How likely is a full-scale invasion of Kiev, the capital?

The wild card is, are they entering Ukraine from Belarus? If they do, then Kiev is sacked.

If you look at a map, the only objective is to go to Kiev if you invade from Belarus. If that’s what they do, then I think you’ll see them stop there — they’ll leave the western part of the country free under Ukrainian control, which will leave Ukraine divided.

How did the United States react?

It was a really successful intelligence operation, where we watched in real time the report from the intelligence community of the United States and NATO that Russia intended to invade using multiple sources of information.

We saw the images that the Russian army was massing along the border. The intelligence community said the Russians were going to invade after the Olympics, and that’s what happened.

Never in the history of the world have we been informed in real time of these kinds of things as they happen.

What could be the fallout from a full-scale war in Ukraine?

The refugee crisis in the rest of Europe could worsen depending on how far Russia has traveled into Ukraine. If Kiev is hit, you will see people fleeing west. Poles, Slovaks, Hungarians and Romanians already have a refugee crisis from Syria, Afghanistan and North Africa.

Now you can make that worse with the internal displacement of Europe, and that’s going to be pretty big because we can also face an energy crisis [based on sanctions against Russia’s export of oil].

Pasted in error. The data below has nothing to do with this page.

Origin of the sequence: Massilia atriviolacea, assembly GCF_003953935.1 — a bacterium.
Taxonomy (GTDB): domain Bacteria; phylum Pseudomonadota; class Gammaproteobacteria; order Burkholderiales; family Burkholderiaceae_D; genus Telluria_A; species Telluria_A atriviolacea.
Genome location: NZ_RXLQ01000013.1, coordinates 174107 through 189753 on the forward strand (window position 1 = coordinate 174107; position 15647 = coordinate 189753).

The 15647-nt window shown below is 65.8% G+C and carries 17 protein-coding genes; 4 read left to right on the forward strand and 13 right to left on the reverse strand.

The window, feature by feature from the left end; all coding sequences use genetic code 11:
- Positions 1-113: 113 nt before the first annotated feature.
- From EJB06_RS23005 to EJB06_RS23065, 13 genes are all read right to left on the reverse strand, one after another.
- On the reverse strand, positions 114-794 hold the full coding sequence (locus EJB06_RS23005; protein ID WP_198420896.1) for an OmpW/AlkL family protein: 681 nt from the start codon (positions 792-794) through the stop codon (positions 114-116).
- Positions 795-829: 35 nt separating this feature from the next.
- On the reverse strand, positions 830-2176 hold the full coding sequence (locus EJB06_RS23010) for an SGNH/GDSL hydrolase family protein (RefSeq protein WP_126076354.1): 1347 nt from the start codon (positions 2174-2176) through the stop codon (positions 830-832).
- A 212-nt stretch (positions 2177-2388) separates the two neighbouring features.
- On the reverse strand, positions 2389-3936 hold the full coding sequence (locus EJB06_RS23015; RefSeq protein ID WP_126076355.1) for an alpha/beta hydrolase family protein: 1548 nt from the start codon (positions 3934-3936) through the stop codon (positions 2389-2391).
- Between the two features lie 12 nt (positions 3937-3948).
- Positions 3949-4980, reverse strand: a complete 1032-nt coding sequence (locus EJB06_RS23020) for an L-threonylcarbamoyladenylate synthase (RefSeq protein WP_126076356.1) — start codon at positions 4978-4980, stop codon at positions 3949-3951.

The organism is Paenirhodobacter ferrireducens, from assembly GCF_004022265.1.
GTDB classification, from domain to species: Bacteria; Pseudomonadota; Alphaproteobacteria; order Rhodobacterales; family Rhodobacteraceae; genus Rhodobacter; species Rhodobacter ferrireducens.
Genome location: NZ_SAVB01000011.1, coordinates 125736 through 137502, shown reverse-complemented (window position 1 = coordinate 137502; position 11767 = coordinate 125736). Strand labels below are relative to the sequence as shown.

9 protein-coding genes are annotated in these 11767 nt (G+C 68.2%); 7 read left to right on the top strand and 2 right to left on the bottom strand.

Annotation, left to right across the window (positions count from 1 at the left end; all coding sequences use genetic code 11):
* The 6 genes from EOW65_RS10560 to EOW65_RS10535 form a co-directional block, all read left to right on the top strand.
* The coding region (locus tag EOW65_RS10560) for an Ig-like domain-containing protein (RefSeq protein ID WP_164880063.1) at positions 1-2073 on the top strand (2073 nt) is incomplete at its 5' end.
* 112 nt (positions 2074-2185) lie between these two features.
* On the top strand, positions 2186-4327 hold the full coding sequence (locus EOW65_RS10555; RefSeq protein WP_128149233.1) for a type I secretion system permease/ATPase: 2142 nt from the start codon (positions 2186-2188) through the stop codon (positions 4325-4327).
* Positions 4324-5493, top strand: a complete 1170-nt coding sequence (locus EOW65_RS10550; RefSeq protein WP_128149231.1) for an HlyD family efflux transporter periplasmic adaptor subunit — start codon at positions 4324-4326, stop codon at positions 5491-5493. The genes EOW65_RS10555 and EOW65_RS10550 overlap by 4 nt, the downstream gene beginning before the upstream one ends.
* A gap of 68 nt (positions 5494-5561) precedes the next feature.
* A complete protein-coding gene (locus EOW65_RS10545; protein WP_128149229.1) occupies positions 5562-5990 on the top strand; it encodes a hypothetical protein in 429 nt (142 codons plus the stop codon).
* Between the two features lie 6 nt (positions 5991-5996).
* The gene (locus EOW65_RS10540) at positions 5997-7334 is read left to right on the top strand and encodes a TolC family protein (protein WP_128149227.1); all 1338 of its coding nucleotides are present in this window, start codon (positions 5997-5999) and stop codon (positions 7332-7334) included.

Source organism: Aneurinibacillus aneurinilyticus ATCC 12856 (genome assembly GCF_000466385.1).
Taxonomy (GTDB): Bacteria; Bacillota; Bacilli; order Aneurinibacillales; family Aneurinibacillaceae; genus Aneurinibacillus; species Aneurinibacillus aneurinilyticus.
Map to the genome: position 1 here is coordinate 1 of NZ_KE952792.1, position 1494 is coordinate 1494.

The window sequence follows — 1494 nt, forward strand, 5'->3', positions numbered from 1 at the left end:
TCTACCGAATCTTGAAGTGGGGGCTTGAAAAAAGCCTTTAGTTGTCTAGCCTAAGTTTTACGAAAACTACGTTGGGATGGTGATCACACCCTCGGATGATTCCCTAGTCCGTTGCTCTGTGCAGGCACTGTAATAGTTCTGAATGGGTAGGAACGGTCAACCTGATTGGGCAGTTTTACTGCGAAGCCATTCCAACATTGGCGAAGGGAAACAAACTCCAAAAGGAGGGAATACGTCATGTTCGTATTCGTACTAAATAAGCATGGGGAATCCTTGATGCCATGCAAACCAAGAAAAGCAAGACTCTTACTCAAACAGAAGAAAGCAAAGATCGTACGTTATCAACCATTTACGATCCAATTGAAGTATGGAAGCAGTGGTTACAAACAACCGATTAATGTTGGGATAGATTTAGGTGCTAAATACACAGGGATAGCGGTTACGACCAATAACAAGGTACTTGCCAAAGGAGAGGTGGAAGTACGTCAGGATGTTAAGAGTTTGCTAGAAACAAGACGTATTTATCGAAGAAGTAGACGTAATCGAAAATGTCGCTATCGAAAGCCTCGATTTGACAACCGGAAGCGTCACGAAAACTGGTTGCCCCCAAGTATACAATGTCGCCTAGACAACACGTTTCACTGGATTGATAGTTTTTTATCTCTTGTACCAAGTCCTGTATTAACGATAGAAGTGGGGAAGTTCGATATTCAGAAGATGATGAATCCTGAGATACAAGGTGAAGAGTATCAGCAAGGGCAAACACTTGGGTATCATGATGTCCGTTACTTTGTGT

The instability works in Putin’s favor because Putin has already protected his economy with a firewall. He knows his economy is going to be hit by sanctions. He is prepared for this. He decided he could weather the storm. In the meantime, the US is already talking about $5 a gallon gas prices as a result of this dispute.

The United States shares weapons and technology with Ukraine. What are the chances of NATO and US forces being drawn in?

According to some estimates, up to 60% of Russian combat forces are currently in use around Ukraine. If they drag NATO and the United States into the fight, the Russians risk losing a significant portion of their power.

But I don’t think that will happen. I don’t think there is a will on either side to fight against this.

How does the rest of the world view this conflict?

Other major powers are watching this closely. If there is an incursion into Ukraine and the United States does not respond militarily, will China consider its own military incursion into Taiwan? Knowing that they only risk penalties?

Regional powers, such as Iran, could argue that Ukraine made a long-term strategic mistake when it gave up its nuclear weapons as part of the 1994 Trilateral Agreement.

This is a true test of NATO’s commitment to mutual defense [as part of the 1994 Partnership for Peace]. The good thing is that NATO looks strong right now. But how will it play out? And what could this mean for the proliferation of nuclear weapons?

For media inquiriesplease contact [email protected].

Christi C. Elwood